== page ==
The Dobrotvorskys lived in Tarusa, where the head of the family served as a zemstvo doctor. By the way, it was at the invitation of Elena Alexandrovna and Ivan Zinovievich that the Tsvetaevs first visited this town, which played a major role in the life of Marina Ivanovna.

You can learn more about the celebration of the New Year and Christmas in the Tsvetaev familyat the New Year’s exhibitionf “Moscow – Snow – Christmas”, which is open on the website of the House-Museum of Marina Tsvetaeva.

Museum-reserve “Tsaritsyno”. Three Porcelain Snow Maidens

One of the most valuable New Year’s exhibits in the museum’s collection is the work of the famous artist Alexandra Shchekatikhina-Pototskaya “Snow Maiden”, created in 1923. Alexandra Vasilievna studied in pre-revolutionary St. Petersburg at the drawing school at the Imperial Society for the Encouragement of Arts with Nicholas Roerich and Ivan Bilibin (he later became her husband). The artist created sketches for costumes for Igor Stravinsky’s ballet The Rite of Spring, for the operas The Snow Maiden by Nikolai Rimsky-Korsakov and Rogned by Alexander Serov, for Russian Seasons by Sergei Diaghilev in Paris. According to the sketches of Alexandra Schekatikhina-Pototskaya, paintings of many products were made at the State Porcelain Factory (formerly the Imperial Porcelain Factory) in Petrograd, but the artist was best known for agitation porcelain.

The sculptural composition based on the fairy tale play by Alexander Ostrovsky “The Snow Maiden”, created by the sculptor Nina Polynskaya in the early 1950s, looks miniature in the photograph, but in reality its height is about half a meter. Polynskaya collaborated with several porcelain factories (Dmitrovsky, Dulevsky, Riga, Gzhel) and worked in both small and large forms. According to art critics, in the works of Nina Pavlovna one can find the influence of Meissen porcelain sculpture, the art of the Italian Renaissance and Russian ceramics of the Art Nouveau era.

But another vision of the image of the granddaughter of Santa Claus, more textbook, is the work of the artist Sofia Velikhova in 1956. The heroine is dressed in a white coat with golden snowflakes. This is how the Snow Maidens looked like, who could be met on New Year’s Eve in kindergartens and schools in the Soviet Union. Next to her are forest birds, hares and squirrels – a reminder of how kind and sweet the Snow Maiden is.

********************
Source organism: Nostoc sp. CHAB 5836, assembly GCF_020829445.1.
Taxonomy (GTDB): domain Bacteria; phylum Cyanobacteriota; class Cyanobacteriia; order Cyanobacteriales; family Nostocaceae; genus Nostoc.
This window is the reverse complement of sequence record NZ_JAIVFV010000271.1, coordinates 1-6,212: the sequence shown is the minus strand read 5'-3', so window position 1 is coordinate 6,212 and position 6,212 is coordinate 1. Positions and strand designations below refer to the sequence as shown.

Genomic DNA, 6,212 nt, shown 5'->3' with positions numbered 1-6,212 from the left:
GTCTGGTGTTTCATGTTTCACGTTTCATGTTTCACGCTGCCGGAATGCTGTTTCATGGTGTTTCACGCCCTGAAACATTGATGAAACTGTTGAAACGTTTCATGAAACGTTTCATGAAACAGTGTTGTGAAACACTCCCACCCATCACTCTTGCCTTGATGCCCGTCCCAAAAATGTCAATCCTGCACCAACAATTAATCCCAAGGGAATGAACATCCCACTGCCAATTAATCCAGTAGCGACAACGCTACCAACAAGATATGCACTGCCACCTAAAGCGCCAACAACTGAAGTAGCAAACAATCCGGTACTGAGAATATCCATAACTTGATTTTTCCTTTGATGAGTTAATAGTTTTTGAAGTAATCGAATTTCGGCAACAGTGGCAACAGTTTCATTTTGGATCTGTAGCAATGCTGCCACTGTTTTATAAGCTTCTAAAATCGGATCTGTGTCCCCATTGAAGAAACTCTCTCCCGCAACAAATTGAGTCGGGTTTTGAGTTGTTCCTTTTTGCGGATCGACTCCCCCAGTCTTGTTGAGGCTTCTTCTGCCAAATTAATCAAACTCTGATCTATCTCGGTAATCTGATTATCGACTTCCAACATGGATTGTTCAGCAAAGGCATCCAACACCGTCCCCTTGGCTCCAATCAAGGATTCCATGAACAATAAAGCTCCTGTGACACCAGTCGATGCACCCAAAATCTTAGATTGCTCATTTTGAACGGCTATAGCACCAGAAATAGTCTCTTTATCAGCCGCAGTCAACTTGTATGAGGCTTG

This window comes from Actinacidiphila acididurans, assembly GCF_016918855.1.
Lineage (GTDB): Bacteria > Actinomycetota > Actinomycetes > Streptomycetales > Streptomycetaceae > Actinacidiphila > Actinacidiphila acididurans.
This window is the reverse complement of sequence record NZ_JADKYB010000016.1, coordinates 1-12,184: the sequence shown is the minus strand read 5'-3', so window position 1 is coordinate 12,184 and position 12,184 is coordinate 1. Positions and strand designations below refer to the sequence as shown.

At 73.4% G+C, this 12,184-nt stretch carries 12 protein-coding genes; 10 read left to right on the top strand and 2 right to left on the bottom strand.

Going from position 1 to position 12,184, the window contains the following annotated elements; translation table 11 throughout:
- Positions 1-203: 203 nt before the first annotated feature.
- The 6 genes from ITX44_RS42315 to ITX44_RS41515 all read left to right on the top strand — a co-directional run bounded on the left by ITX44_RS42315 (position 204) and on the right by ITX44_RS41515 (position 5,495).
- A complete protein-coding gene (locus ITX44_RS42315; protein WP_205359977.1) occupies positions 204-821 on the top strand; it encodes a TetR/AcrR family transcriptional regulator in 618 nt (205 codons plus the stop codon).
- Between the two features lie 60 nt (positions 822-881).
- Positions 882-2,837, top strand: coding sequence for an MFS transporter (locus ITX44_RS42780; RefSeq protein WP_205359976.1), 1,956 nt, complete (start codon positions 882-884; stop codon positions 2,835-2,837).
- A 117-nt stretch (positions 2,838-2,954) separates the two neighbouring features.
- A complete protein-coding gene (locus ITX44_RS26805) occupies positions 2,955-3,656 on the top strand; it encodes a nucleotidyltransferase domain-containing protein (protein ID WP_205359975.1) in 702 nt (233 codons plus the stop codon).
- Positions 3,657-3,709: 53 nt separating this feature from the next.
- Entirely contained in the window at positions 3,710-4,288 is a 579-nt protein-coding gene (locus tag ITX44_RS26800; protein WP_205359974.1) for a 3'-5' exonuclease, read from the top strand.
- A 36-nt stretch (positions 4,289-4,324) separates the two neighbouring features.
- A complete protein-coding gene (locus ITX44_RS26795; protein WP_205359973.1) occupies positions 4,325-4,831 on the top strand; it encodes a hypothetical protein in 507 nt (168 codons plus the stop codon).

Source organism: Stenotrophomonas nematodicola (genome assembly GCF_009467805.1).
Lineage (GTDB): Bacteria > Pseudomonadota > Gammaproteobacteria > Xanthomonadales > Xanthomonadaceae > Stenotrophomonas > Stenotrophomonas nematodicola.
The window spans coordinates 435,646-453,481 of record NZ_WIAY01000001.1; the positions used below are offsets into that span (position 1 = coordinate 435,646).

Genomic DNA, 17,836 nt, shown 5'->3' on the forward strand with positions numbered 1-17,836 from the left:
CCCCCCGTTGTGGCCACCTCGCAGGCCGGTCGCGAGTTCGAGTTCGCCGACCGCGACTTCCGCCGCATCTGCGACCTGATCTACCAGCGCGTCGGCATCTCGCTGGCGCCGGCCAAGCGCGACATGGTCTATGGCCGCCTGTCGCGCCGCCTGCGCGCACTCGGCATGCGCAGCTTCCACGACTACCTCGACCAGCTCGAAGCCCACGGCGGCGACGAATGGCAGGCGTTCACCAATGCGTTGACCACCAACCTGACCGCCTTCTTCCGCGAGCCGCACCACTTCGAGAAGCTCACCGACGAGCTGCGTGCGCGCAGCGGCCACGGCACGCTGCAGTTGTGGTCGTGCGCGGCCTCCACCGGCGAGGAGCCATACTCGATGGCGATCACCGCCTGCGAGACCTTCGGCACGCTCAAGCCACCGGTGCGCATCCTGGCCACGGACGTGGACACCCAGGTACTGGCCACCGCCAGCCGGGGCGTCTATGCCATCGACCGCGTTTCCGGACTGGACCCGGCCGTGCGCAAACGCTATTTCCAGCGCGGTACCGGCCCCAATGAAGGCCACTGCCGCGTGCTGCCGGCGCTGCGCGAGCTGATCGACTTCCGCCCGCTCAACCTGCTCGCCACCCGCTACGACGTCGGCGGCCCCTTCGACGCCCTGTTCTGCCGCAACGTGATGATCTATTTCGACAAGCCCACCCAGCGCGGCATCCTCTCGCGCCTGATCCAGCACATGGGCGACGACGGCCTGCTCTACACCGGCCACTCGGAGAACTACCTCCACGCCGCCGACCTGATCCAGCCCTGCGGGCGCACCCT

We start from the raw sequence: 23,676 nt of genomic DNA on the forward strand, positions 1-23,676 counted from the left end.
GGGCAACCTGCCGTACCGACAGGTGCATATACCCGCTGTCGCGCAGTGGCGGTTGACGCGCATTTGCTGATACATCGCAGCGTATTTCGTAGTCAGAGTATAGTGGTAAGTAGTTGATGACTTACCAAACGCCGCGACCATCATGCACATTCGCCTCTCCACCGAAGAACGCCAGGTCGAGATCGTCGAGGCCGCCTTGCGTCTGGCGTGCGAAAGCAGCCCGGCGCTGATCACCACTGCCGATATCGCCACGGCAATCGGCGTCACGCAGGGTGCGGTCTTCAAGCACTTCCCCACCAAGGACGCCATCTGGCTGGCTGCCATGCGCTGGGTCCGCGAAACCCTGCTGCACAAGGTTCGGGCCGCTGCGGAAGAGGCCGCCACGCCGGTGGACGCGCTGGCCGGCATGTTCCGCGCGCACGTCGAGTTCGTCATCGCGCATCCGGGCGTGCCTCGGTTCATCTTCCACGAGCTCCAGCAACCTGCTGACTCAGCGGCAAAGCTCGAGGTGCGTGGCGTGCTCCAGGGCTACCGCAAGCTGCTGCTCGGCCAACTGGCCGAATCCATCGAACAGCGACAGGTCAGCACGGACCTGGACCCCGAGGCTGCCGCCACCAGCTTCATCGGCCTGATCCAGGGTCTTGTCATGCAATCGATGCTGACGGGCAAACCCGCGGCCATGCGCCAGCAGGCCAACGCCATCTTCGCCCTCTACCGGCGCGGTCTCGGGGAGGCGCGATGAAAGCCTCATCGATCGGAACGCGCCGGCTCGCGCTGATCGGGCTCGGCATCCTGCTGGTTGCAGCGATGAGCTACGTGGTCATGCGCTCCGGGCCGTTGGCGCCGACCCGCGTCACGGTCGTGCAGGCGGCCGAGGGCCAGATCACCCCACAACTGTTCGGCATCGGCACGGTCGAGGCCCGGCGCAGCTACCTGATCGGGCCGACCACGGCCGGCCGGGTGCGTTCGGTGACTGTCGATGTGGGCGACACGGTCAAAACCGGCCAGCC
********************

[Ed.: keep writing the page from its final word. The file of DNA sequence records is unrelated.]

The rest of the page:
Museum of the History of the Gulag. Christmas tree toy “Radish”

In January 1937, Irkutsk mechanical engineer Lev Esterkes was arrested on suspicion of counter-revolutionary activities. In May, his wife Natalia gave birth to a son. Little Valera did not have time to get to know his dad – in October of the same year, Lev Abramovich was sentenced to capital punishment. Soon after the execution of the sentence, Natalia Alexandrovna was arrested. Together with her five-month-old son, she was placed in prison, and on December 10, 1937, she was sentenced to eight years in the camps. Punishment Natalia Esterkes first served in ALZHIR – Akmola camp for the wives of traitors to the Motherland, and in 1938 she was transferred to Kargopollag. During the years of imprisonment, Natalia Alexandrovna worked in a hospital.

Valera lived with his mother until the age of seven, after which he was assigned to a children’s home. Natalia Alexandrovna was able to pick up her son in 1945 – after her release, and in 1955 she was completely rehabilitated.

Many years later, an adult Valeriy Esterkes talked about preparing for the New Year in the camp.